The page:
What is diabetes?
Diabetes is characterized as a chronic disease. This disease is developing in the case if the pancreatic gland does not produce enough insulin. The second condition is when the body cannot effectively utilize the insulin it produces.
Insulin belongs to a hormone that monitors and controls blood sugar levels. Hyperglycemia (high blood sugar) results in uncontrolled diabetes. It leads to serious damage to body systems, especially the nervous system and blood vessels. There are 3 types of diabetes:
- In type 1 diabetes (formerly known as insulin-dependent, juvenile or childhood) is characterized by insufficient insulin production. It requires daily insulin administration. The cause of this type is unknown, so it cannot be prevented at present. Symptoms include excessive urination (polyuria), thirst (polydipsia), constant hunger, weight loss, changes in vision, and fatigue. These symptoms may appear suddenly.
- Type 2 diabetes (formerly referred to as non-insulin dependent or adult) develops as a result of ineffective insulin use. Most patients suffer from type 2 diabetes, which is largely a result of being overweight and physically inactive. Symptoms may be common with those of type 1 diabetes but are often less expressed. As a result, the disease can be established after several years after its onset. Until recently, this type of diabetes was established only in adults, but currently, it affects children.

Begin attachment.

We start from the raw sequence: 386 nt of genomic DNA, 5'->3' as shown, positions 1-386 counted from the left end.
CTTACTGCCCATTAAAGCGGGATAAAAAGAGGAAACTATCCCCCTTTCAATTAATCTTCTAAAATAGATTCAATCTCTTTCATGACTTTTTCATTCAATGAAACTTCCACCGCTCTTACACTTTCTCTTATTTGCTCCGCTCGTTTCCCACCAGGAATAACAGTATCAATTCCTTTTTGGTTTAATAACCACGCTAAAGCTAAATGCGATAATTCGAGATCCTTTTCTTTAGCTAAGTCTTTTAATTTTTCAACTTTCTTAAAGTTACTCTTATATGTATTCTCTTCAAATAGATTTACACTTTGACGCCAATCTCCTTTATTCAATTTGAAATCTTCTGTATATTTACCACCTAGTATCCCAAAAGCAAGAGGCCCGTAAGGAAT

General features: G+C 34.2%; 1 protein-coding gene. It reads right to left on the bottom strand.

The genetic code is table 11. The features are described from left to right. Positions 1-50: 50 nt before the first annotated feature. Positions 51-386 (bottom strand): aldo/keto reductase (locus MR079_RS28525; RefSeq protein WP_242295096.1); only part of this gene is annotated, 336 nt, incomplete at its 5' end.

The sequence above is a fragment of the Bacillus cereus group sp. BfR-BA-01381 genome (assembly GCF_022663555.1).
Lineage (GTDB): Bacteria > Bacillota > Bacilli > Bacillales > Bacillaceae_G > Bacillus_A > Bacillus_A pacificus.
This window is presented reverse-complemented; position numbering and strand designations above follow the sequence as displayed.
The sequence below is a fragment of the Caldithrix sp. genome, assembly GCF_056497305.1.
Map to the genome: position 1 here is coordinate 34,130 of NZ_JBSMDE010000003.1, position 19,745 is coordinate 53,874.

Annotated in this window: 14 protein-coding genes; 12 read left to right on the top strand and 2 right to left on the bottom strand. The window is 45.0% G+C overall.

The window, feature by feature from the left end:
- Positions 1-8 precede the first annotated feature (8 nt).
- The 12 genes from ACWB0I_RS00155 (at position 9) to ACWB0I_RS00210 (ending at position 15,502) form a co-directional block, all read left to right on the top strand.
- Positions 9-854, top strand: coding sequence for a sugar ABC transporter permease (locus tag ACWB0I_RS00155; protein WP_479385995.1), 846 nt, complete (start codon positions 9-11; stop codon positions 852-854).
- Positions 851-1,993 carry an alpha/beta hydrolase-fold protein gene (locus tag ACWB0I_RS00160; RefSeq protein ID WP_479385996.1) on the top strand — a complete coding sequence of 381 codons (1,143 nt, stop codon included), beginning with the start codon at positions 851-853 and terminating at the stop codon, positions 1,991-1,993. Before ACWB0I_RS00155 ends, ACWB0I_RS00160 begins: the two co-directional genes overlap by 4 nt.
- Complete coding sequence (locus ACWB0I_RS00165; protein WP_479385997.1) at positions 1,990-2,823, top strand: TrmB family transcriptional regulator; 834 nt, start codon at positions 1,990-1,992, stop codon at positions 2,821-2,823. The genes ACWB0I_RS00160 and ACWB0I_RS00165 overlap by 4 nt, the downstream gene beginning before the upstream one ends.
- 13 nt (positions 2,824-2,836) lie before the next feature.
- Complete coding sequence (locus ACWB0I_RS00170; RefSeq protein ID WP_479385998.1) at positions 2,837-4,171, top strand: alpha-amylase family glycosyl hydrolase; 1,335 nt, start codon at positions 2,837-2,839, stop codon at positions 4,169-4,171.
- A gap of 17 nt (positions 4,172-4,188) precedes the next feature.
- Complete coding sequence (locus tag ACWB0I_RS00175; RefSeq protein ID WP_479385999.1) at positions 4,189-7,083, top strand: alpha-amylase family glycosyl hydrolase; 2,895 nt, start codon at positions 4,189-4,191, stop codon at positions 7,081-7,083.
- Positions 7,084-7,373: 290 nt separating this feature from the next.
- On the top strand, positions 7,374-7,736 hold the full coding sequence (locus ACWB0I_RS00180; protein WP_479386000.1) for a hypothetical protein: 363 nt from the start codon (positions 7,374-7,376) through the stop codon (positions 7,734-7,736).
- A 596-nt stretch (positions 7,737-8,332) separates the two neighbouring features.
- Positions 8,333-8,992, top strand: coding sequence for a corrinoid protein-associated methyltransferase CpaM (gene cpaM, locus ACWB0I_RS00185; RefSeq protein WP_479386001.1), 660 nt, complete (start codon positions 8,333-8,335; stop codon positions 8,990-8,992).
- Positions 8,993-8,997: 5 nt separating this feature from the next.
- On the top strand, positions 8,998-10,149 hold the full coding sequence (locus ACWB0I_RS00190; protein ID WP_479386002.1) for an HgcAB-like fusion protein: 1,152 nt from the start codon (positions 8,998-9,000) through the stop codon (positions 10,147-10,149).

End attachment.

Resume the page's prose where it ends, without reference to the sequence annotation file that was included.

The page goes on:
- Gestational diabetes is hyperglycemia. It develops or is first detected during pregnancy. Women with this form of diabetes also have an increased risk of complications during pregnancy and childbirth. They also have an increased risk of type 2 diabetes later in life. Gestational diabetes is most often diagnosed during prenatal screening, and not based on reported symptoms.
There are several reasons for this disease to develop. The most common in the 1 type is an autoimmune process in the body. During this stage, antibodies are produced against pancreatic cells responsible for insulin production. The most common cause of this is genetics. Children of diabetic parents need to undergo medical screenings regularly. If both parents are sick with diabetes, then the risk of developing a child’s diabetes reaches 60%.
With age, the risk of acquiring type 1 diabetes decreases, most often teenagers suffer from it. The trigger for the disease is stress, for example, during exams. At the same time, the body’s need for glucose on the background of increased mental stress increases. Pupils and students eat irregularly, they choose food that is of little use, like chocolate and cola. Therefore, it is so important to monitor what your child eats and to protect him from overloading.
The main cause of type 2 diabetes is overweight or obesity. It occurs in overweight middle-aged people. Adipose tissue receptors have low sensitivity to insulin, so if there is a lot of it in the body, then the amount of glucose in the blood exceeds the norm.
Signs of diabetes are:
- skin inflammation;
- itching of the skin and mucous membranes, including in the genital area;
- dry skin;
- fungal infections;
- muscle weakness;
- dry mouth;
- acetone presence in the urine (type 1 diabetes);
- visual impairment;
- limbs’ numbness.
Signs of type 1 diabetes are expressed in the form of: